The rubbish-strewn streets of mid-Levels are a symptom of unscrupulous garbage contractors who dump mountains of trash illegally on footpaths rather than paying for it to be properly handled, according to a Food and Environmental Hygiene Department (FEHD) official speaking to Transit Jam on condition of anonymity.
Luxury apartment buildings along Caine Road and Prince’s Terrace, for example, are paying as little as HK$100 a month to have their garbage collected, according to the FEHD source, who says the buildings use these token contracts to absolve themselves of all responsibility.
“Those buildings who pay just $100 a month don’t care how the garbage is handled,” said the official. “Therefore, it appears some of the collectors are just collecting the apartment garbage and throwing it on the street.”
The source said on top of this, other apartment buildings or building contractors simply dump their garbage directly on footpaths to save money on waste disposal.
“A builder who has three vans of construction waste, if he dumps some of it on the street illegally he only needs two vans. But he’ll still charge the client for three vans,” said the official, in an exclusive and frank exchange on the issues surrounding waste management.
When asked why FEHD doesn’t mount operations to catch perpetrators, the official said it was possibly due to “laziness of the upper management level”.
According to the source, some blackspots have now become “unofficial waste transfer stations”, with FEHD paying private contractors to clear them every morning.
FEHD did not respond to questions on the cost to the taxpayer of these unofficial operations, nor whether such arrangements might further encourage more illegal dumping.
District Environmental Hygiene Superintendent (Central/Western) Li Yat-fung has defended FEHD’s record, claiming “no irregularities” have been found at many black spots around mid-Levels.
According to Li, FEHD has “all along been closely monitoring the situation and taking appropriate action against offenders for illegal dumping of waste in public places when detected,” she said in a letter (seen by Transit Jam) to the Ombudsman, who was investigating claims of malpractice by the department.
At the junction of Caine Road and Ladder Street, a notorious blackspot with tonnes of illegal trash blocking even the footpaths every morning, Li told the Ombudsman five tickets had been given for illegal dumping in the last 12 months. “We conducted several ‘blitz’ operations there even at the small hours of the day,” said Li. “No irregularities were found.”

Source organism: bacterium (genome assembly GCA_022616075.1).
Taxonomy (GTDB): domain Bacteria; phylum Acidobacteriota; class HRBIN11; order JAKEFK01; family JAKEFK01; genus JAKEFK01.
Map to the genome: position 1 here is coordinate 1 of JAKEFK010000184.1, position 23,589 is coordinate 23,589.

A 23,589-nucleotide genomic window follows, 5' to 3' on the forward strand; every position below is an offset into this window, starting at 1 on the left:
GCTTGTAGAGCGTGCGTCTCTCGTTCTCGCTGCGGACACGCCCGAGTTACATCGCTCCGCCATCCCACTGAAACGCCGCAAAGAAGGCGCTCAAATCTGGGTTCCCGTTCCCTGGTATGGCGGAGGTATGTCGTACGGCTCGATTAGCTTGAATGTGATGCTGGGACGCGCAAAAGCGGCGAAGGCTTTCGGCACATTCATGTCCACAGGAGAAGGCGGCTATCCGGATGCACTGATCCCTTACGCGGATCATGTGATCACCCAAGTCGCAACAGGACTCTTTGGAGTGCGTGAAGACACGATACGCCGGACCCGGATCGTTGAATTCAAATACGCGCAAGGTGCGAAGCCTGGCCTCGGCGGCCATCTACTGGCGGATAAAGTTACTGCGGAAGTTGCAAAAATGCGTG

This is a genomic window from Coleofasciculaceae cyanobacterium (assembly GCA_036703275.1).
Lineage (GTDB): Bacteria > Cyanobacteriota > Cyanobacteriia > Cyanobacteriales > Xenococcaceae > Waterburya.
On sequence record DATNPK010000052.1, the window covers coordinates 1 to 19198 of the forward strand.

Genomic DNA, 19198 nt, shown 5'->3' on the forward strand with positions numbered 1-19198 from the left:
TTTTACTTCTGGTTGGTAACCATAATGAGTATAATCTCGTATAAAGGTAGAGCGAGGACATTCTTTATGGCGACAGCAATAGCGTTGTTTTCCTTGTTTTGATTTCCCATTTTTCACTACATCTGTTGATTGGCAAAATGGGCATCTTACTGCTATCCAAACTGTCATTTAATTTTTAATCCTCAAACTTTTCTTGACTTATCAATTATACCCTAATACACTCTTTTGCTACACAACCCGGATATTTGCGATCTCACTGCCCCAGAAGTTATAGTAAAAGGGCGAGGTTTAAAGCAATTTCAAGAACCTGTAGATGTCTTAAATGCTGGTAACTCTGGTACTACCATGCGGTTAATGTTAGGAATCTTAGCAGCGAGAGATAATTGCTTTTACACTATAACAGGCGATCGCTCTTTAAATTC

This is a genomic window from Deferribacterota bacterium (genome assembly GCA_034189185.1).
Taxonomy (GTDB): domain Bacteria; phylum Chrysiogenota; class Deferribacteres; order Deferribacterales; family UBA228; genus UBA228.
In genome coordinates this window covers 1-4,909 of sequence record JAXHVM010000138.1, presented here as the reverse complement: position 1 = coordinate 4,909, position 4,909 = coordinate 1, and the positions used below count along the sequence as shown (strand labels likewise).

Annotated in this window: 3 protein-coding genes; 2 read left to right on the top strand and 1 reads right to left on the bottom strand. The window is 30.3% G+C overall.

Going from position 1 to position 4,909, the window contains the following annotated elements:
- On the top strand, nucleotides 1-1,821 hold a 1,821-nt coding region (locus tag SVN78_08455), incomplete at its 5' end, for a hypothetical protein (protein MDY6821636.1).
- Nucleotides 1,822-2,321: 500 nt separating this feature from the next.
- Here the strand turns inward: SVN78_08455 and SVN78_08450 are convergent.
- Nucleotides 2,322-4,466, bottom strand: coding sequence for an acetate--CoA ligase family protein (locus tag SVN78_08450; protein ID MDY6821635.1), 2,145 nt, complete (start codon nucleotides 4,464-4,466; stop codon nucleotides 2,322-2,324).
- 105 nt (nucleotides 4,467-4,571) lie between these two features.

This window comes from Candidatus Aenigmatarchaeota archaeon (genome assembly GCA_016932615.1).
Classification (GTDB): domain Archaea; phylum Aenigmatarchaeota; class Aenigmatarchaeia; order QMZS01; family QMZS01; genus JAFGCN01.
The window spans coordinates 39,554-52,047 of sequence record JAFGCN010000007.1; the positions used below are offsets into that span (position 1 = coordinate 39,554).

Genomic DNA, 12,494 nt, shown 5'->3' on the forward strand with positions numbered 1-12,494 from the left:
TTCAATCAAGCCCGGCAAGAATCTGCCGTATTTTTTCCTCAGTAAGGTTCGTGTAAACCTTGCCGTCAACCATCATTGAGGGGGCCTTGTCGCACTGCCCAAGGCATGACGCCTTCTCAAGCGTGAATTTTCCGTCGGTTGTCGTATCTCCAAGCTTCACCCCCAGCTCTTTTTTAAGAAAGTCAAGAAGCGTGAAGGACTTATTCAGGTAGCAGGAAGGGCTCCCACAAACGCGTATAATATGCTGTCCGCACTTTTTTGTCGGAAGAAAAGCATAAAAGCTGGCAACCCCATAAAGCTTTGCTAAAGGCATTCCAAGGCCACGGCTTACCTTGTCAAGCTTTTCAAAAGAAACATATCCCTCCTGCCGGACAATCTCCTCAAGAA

The issue of illegal dumping has been a key debating point between lawmakers and government officials in discussion of the proposed waste-charging bill. Under that scheme, which has been under discussion since 2011, all trash (except medical and construction waste) will need to be placed in special bags which will cost between HK$0.3 for a three-litre bag to HK$73 for a 660-litre bag.
Last week, activists urged the government and lawmakers to press ahead with that waste charging scheme. “A very strong support expressed by the public should encourage legislators and politicians to not be afraid to put the extra charge on the community, because the community is ready,” said District Councillor Paul Zimmerman, who is also a board member of think tank Civic Exchange.
Over years of discussions, lawmakers from both sides of the political aisle, including Elizabeth Quat and Jeremy Tam, for example, have questioned whether the government’s plans would prevent abuse or illegal dumping.
The government has said it will learn from other cities overseas and further strengthen its camera network to prevent fly tipping. However, a Transit Jam investigation in February revealed those IP cameras to be largely useless in preventing fly-tipping.
Lawmaker Frankie Yick, who chairs the Bills Committee tasked with scrutinising the government’s proposed bill, says illegal dumping is certainly a big concern for lawmakers. “We do have questions on how our government can carry out the law enforcement in an effective manner. And how many people our government needs to do law enforcement,” he told Transit Jam this afternoon.
Yick says his own view is that more “emphasis on education” is needed.